Does cryptocurrency create real-life money problems? – Reporter Newspapers
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I do not understand cryptocurrency. Are we inventing new money, making a real-life Monopoly game? Here is one definition of cryptocurrency: a digital currency in which transactions are verified and records maintained by a decentralized system using cryptography, rather than by a centralized authority.
It went on to say, “Decentralized cryptocurrencies such as bitcoin now provide an outlet for personal wealth that is beyond restriction and confiscation.” (At this point, I’m on the floor in the fetal position and weeping.)
What happened to just money? Well, for all the crypto kings out there, May was not a good month for you, with crypto’s value crashing as it did. Instead, it provided a reminder, especially for seniors, to be suspicious about investing your money, retirement money as well, in such volatile currency.
So, what is the attraction?
For crooks, there can be good reasons to use cryptocurrencies. Once something is paid with cryptocurrency, it’s nearly untraceable. Now that retailers are more aware of and savvy about, gift card scams, crooks are looking for new ways to scam, and crypto fits the bill.
According to AARP, their Fraud Watch Helpline contacts involving Bitcoin scams have tripled. Their advice is this: if a stranger or business asked you to use cryptocurrency to make a payment or transfer money, assume it is fraud.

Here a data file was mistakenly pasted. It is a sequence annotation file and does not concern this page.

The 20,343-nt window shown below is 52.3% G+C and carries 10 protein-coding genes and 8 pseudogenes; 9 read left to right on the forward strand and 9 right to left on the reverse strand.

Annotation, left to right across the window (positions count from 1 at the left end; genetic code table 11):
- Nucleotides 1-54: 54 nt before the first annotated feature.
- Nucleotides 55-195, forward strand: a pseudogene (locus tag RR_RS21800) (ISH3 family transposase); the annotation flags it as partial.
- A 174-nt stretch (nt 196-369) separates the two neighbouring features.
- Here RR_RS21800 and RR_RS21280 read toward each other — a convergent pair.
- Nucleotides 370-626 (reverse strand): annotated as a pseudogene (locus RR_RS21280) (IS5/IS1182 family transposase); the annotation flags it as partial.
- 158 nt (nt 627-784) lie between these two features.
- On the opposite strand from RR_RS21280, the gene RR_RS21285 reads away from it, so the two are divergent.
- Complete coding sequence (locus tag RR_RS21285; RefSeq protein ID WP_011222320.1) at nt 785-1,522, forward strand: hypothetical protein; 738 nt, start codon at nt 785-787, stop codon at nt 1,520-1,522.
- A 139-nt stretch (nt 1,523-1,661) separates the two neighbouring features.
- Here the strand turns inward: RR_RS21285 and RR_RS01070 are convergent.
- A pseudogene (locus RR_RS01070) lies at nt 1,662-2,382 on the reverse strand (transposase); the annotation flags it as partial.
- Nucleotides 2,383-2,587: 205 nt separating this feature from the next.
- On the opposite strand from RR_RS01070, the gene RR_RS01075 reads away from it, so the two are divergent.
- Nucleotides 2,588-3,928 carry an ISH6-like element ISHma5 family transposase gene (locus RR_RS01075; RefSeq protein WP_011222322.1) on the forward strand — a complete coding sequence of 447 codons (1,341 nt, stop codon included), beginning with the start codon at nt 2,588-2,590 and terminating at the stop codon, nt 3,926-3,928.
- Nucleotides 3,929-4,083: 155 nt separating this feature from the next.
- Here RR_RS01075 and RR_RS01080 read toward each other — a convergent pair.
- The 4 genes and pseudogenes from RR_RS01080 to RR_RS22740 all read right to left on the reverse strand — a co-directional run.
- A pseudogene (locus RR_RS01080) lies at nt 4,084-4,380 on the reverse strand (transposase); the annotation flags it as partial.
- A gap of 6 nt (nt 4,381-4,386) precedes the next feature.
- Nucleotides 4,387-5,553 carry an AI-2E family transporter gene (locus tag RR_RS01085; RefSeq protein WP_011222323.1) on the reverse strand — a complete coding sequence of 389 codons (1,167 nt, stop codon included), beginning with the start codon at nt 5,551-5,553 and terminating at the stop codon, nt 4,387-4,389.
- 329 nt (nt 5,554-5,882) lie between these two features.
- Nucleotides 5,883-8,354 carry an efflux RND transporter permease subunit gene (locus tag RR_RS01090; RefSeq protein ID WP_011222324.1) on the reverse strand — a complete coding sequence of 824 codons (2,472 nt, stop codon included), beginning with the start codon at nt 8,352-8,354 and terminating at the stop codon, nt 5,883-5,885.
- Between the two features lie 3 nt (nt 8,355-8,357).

According to Forbes, between January 2021, and March of this year, 46,000 people lost money, totaling over $1 billion dollars, in cryptocurrencies. The article said more than half the victims said the scam started with an ad, or message, posted on social media. Instagram and Facebook originated 32% and 26% respectively and involved phony investments. I thought Facebook and Instagram were for looking at photos of your dinner or dog sleeping on your couch.
Lonely hearts, also known as “romance scams,” represented $185 million in losses since 2021. Crooks who created fake online identities then developed online relationships with vulnerable targets and bilked them of money with such scams as debts that needed to be paid before they could leave the country they were in to join the victim and be together.
The article concluded by saying that, unlike traditional banks, there’s no formal way to flag suspicious activity and it’s only possible to reverse transactions with a private key that’s difficult to acquire. The rising incidence of fraud has triggered renewed interest in stricter regulation.
The FTC points out three things to remember about crypto:
Why is cryptocurrency attractive?
According to an article in Investopedia, most cryptocurrencies have a limited supply, capped by mathematical algorithms. This makes it impossible for any political body or government agency to dilute its value through inflation. Moreover, due to the cryptographic nature of cryptocurrencies, it is impossible for a government body to tax or confiscate tokens without the cooperation of the owner.
But the markets can be dominated by speculative trading, meaning cryptocurrencies could again have another month like May.
So, when Matt Damon comes on the TV and tells you to invest in Bitcoin because “Fortune favors the brave,” well the follow-up question should be, “How much Bitcoin is Matt invested in, and did he take cryptocurrency for the ad or good Ol’ greenbacks? Warren Buffett, on the other hand, is convinced crypto “will come to a bad ending.” I tend to side with Buffett.
For me, a man who’s never won a game of Monopoly, I’m not in the mood to lie awake each night wondering if they’ll be anything left in the piggy bank in the morning.
If you are that person though, do your homework.
Steve Rose is a retired police captain and a contributing writer to Atlanta Senior Life. More by Steve Rose